In 2046 BS, the then UML was the largest mobilizer. Madan Bhandari, the party’s General Secretary, was adept at making eloquent speeches. People used to come from far and wide to listen to him. There was no other charismatic speaker as such in the Congress. Top Congress leaders Ganeshman Singh, Krishna Prasad Bhattarai and Girija Prasad Koirala were not very good at this. The Congress party was also not as organized as the UML. Therefore, the Congress was far behind the UML in mobilization of crowds.
There was hope back then that something would happen after the advent of democracy in the country. There was an inclination and sympathy towards democratic leaders who had faced imprisonment along with a lot of other struggles. But gradually, this started fading. After the demise of Madan Bhandari, the UML also became a bourgeois party. There were no leaders in the party who were able to move and instil energy in people just with their speeches.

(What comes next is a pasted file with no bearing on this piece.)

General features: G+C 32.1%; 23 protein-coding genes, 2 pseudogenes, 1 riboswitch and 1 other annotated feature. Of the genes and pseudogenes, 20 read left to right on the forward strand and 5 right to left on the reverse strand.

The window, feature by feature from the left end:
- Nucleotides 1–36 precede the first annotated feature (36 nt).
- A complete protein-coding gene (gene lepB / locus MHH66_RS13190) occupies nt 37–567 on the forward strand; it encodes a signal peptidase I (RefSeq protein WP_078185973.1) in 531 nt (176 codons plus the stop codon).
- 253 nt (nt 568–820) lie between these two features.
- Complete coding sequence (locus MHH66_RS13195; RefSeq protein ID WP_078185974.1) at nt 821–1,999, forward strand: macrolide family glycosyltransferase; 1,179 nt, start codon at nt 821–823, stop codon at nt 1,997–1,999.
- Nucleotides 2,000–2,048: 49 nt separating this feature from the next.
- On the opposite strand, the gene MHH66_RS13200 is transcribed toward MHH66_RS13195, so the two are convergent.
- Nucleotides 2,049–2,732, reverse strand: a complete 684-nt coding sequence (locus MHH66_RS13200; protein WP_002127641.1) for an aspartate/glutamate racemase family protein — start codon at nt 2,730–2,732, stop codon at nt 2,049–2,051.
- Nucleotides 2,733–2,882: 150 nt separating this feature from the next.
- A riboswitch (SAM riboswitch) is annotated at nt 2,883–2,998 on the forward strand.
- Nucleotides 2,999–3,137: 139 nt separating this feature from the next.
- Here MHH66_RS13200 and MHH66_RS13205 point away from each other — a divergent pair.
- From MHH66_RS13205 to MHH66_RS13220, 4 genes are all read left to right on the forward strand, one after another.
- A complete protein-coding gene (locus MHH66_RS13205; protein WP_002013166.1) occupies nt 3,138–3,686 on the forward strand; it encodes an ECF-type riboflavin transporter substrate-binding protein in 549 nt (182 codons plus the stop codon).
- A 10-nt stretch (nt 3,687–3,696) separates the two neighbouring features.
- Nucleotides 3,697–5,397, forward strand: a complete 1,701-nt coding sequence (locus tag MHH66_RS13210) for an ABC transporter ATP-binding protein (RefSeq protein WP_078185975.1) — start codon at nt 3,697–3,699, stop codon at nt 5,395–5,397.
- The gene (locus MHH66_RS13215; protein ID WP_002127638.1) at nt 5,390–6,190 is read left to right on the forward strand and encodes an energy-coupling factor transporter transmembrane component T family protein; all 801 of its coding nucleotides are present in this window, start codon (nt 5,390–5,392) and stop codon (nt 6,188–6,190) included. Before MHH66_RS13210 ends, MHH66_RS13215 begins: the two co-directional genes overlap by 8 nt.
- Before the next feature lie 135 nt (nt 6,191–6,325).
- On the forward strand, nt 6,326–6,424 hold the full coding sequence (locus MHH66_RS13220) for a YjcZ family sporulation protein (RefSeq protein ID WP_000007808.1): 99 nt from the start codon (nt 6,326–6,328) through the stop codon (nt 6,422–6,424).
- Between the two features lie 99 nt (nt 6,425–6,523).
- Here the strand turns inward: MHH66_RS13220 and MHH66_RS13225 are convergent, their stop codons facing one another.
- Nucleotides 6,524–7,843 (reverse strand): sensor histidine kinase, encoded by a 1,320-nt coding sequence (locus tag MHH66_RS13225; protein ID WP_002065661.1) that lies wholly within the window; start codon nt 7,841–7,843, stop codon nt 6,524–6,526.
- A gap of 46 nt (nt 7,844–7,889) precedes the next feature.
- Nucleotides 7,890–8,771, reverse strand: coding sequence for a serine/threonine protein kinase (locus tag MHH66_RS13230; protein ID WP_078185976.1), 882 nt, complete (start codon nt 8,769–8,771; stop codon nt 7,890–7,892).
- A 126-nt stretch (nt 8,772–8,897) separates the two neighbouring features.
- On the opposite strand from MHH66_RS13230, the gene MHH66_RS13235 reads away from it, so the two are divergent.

Recently, Prime Minister KP Sharma Oli’s speech has attracted a lot of attention. His speeches make the crowd laugh. “Oli Baa makes us laugh,” party cadres enthusiastically come to hear him speak. Even Oli’s opponents do not miss his speeches.
Similarly, Congress youth leader Gagan Thapa has also become famous for his speeches. When he speaks, Congress cadres are automatically attracted. Analysts and leaders say that the size of the crowd is based on the level of the party leader who is speaking. They say that crowds will naturally be large in the programs addressed by Prime Minister KP Oli, Prachanda of Madhav-Prachanda group, Madhav Kumar Nepal, Narayan Kazi Shrestha or Jhalanath.